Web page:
The next morning Ethan decided to hang out in camp while Colie and I left around 4:30am. Luckily the skies were perfectly clear. We traversed around the west side of Klawatti Peak to the McAllister-Klawatti col. Back in May I had been able to ski across the col, but now it was much too melted out. I slung a boulder and we made a short rappel on my 30m rope to the glacier below.

We traversed across the glacier at roughly 7,800ft from there. Before each step I would poke the snow with my whippet to search for hidden crevasses, and quite a few times I had to divert course to avoid the invisible traps. Fortunately I never poked a foot through the entire trip.

We decided to tag Primus first, since it was farther away. When we reached the southeast ridge of Austera we descended to the bottom of the glacier, then scrambled around the ridge around 7,200ft on easy slabs. The North Klawatti Glacier was incredibly cracked up, but I somehow managed to find a way through the crevasses to the west ridge of Primus Peak. From there we unroped and scrambled up snow-covered talus to the summit.

Primus peak feels like one of the most remote Bulgers, and we stayed for a while to admire the views. Soon enough we retraced our route, and followed our tracks back through the crevasse maze. We then kicked steps up the Klawatti Glacier to the base of Austera Peak.

At the edge of the glacier we scrambled northwest along the ridge until we were at the base of the twin summits of Austera. We roped up and I led a short pitch around the right side of the right tower on 4th class terrain to the top of the lower east peak. Back in May it had been an easy snow walk from this peak to the true west peak, but now in late season the notch between them was all melted out and it looked considerably more difficult.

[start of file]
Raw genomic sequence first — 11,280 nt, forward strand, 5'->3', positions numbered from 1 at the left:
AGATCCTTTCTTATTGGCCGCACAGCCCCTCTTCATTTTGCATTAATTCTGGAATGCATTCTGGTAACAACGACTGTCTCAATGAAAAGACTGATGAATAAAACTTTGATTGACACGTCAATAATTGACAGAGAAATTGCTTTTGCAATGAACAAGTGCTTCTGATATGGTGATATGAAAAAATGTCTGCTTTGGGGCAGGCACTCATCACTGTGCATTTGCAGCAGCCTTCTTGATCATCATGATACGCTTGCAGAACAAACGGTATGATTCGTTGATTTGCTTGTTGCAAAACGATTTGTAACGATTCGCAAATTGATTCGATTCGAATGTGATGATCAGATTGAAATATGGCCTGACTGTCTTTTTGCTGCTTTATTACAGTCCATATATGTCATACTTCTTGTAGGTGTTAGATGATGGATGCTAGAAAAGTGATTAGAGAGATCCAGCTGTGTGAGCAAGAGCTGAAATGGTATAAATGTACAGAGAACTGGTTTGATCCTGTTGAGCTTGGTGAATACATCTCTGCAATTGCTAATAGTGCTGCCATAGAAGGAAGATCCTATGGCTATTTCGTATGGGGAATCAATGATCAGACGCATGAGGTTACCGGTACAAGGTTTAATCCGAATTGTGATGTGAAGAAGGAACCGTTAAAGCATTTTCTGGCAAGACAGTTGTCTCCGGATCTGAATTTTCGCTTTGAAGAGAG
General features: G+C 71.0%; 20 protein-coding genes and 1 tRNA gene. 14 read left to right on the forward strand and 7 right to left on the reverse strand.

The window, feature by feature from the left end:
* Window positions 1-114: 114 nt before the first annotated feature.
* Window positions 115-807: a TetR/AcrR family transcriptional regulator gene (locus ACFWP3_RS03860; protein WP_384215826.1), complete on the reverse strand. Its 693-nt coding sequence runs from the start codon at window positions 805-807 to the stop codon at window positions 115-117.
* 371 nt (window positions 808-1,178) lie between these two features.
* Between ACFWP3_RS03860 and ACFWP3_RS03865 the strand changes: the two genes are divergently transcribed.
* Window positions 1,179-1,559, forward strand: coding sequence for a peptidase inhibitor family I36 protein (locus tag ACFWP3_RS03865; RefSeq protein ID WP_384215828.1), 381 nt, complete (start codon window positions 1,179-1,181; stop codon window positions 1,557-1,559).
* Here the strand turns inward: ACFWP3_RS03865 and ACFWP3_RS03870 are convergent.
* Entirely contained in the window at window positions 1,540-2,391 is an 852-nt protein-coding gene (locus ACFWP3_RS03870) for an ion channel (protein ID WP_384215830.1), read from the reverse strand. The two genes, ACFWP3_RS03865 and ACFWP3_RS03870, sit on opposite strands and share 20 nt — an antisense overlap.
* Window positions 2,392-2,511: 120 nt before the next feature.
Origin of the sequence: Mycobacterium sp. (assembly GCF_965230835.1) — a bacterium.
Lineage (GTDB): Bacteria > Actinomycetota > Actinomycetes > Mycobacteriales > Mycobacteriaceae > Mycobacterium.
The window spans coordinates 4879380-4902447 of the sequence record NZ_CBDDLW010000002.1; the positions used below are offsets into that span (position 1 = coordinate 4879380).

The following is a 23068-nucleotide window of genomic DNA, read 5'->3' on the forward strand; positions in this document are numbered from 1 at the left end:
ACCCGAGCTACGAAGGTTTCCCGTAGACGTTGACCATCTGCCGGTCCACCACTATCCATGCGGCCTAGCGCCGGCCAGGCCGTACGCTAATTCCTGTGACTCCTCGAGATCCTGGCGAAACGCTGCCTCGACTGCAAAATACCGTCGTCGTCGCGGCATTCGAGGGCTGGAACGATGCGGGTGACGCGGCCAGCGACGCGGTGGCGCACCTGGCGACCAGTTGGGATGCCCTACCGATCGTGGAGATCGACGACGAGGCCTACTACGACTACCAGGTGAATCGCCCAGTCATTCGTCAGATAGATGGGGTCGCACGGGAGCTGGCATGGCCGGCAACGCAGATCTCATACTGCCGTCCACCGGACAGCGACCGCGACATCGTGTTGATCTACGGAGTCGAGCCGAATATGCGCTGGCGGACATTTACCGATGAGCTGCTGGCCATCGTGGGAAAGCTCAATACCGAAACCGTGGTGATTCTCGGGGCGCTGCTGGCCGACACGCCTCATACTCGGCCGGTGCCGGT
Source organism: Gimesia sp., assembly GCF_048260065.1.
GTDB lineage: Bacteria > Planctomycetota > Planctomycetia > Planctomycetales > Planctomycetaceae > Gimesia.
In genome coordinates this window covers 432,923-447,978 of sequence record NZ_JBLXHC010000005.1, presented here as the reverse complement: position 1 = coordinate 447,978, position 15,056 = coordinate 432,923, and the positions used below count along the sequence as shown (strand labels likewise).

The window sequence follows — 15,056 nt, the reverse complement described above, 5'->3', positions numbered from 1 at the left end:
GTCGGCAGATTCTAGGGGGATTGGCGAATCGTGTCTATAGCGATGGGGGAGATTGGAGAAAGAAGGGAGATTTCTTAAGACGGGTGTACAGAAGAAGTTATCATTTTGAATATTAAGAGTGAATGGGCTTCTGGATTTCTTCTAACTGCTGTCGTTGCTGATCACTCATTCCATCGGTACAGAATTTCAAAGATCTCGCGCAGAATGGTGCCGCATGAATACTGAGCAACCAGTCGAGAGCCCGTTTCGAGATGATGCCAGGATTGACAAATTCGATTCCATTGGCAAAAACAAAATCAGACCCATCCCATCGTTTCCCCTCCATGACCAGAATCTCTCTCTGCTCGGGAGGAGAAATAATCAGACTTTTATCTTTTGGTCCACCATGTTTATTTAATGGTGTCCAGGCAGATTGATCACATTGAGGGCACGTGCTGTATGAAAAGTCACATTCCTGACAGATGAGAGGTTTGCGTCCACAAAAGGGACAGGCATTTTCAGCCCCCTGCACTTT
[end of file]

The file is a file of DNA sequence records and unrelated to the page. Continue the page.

I lowered Colie into the notch and she belayed me down. Then I led a short, sketchy 5th class pitch from there to reach the true summit. I think Austera is much more straightforward in the early season, but it was still doable.

There was a good rap anchor on the summit, and we were able to rap down past the notch below the chockstone to 3rd class terrain in one rap with the 30m rope. From there we scrambled back to the Klawatti Glacier and hiked back to the Klawatti-McAllister col.

At first it looked like I might need to lead a rock pitch to get back over the col, but I managed to find a short class 3/4 section climbers left of the notch that got me over without needing to place gear. I belayed Colie over, then went over to retrieve the rap anchor I’d left.

We then hiked back over to Klawatti Col and packed up camp. The weather was still dry and sunny, and we followed our tracks back across the Inspiration Glacier, this time admiring views of Forbidden and Boston Peaks across the valley instead of views of a whiteout.

Before long we descended down the Eldorado Glacier, then hiked back down to our cars by sunset.

Link to full trip report and pictures.